TGTSTG Bonus Content: The Saga of the Longhorn Network

ESPN and Fox had saved the Big 12. Their commitment to pay the Big 12 the same with 10 schools as with 12 schools, coupled with virtually the entire college football world outside the Pac-10 converging to try to prevent conference realignment Armageddon, enabled Big 12 commissioner Dan Beebe to offer Texas, Texas A&M, and Oklahoma enough of a financial inducement to stay in their conference and not defect to the Pac-10. Texas athletic director DeLoss Dodds effectively said as much, though not in so many words. Though a Longhorns network was “really important” to the school, and a move to the Pac-10 would have precluded that by forcing the school to surrender their rights to the conference for their own network, it wasn’t the “deal-breaker” to back out of the deal. Chris Plonsky, who headed the school’s women’s sports, similarly said that the ability to start a network wasn’t the “linchpin” that kept them in the Big 12, but it was a “very important variable”. Certainly it was a key element allowing the math to work out, and was widely perceived as the bedrock on which the foundation of the entire conference would be built going forward. Unlike other conferences that could plausibly claim to have an all-for-one, one-for-all mentality, the Big 12, it was just made clear, existed only because Texas allowed it to exist, and Texas allowed it to exist because it could collect much more money than the conference’s other schools, with many millions staked on a Longhorn network, an entire network dedicated to one school and potentially beamed directly into the campuses of many of its conference rivals, that would prevent the Big 12 from even considering going down the conference network path their peers were headed down. But Texas, despite having one of the biggest brand names and fan bases in college sports, was about to learn starting their own network would not be easy.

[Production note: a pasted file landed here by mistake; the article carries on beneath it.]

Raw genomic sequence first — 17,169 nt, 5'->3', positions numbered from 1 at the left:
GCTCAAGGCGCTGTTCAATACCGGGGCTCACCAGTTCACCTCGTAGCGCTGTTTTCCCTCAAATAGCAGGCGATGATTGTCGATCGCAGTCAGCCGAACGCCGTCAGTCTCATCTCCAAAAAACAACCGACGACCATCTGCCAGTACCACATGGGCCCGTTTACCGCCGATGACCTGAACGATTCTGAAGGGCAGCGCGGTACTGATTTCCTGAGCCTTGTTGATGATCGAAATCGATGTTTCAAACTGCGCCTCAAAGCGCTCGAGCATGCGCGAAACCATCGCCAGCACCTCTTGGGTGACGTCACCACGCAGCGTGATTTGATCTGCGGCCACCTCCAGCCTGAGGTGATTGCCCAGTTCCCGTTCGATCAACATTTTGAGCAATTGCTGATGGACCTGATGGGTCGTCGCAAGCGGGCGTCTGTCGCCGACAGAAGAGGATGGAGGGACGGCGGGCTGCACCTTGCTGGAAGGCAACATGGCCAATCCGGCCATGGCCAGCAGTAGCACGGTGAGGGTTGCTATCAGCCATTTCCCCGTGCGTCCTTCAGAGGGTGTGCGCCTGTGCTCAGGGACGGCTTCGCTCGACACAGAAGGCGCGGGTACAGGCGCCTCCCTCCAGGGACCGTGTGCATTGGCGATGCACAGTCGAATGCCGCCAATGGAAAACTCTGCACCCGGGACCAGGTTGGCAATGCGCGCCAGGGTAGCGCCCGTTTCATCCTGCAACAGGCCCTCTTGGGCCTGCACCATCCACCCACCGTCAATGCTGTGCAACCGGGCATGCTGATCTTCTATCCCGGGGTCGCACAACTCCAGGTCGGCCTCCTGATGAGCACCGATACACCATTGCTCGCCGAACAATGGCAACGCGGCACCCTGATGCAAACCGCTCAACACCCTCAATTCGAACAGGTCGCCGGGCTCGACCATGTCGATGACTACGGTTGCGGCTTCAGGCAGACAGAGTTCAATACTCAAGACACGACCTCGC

If anyone was as disappointed in the outcome as Larry Scott and the Pac-12, it was probably cable operators and satellite providers across the country. The formation of a handful of superconferences at least would have kept to a minimum the number of networks each of them would have tried to launch. Now, however, Texas, Oklahoma, and even Missouri were each talking about launching their own networks, and it wasn’t clear whether or not SEC or ACC schools would try to follow suit. There seemed to be a sense that launching a network was an automatic ATM guaranteed to let the money flow in. Cable operators wanted to make clear that things were not that easy and that they would take steps to protect their bottom line, and potentially, their customers’ bills. And they intended to make an example out of a Longhorn network.

Perhaps sensing the uphill battle ahead, Texas planned to invest no money in the enterprise and carry no risk if it failed. It would find a partner that could help with distribution and was willing to shoulder all the risk. Fox seemed to be the early leader in the clubhouse; it held most of the rights a new network would need and could conceivably use FSN’s existing deals with cable operators and satellite providers to get the network widely distributed right from the start. Fox also had experience partnering with the Big Ten on the Big Ten Network, something the other major contender, ESPN, had no experience in. But ESPN was able to make a renewed push to score the rights to, and full ownership of, the Longhorn Network. It would have to launch the network from scratch and go through all the bruising battles with cable operators, but as it turned out, if Texas did have to launch the network from scratch, it couldn’t ask for a better partner than ESPN.

The road was very bumpy to start. Even before engaging in high-level negotiations with cable operators, the network had an early misstep when ESPN decided it would be a good idea to air high-school football game, only for other schools to wonder whether that might violate NCAA recruiting rules or otherwise give Texas a recruiting advantage above and beyond that represented by the network itself. That, coupled with ESPN securing the rights to a conference football game, caused some to wonder whether the conference was on the brink of collapse again, and helped push Texas A&M and Missouri to jump ship to the SEC.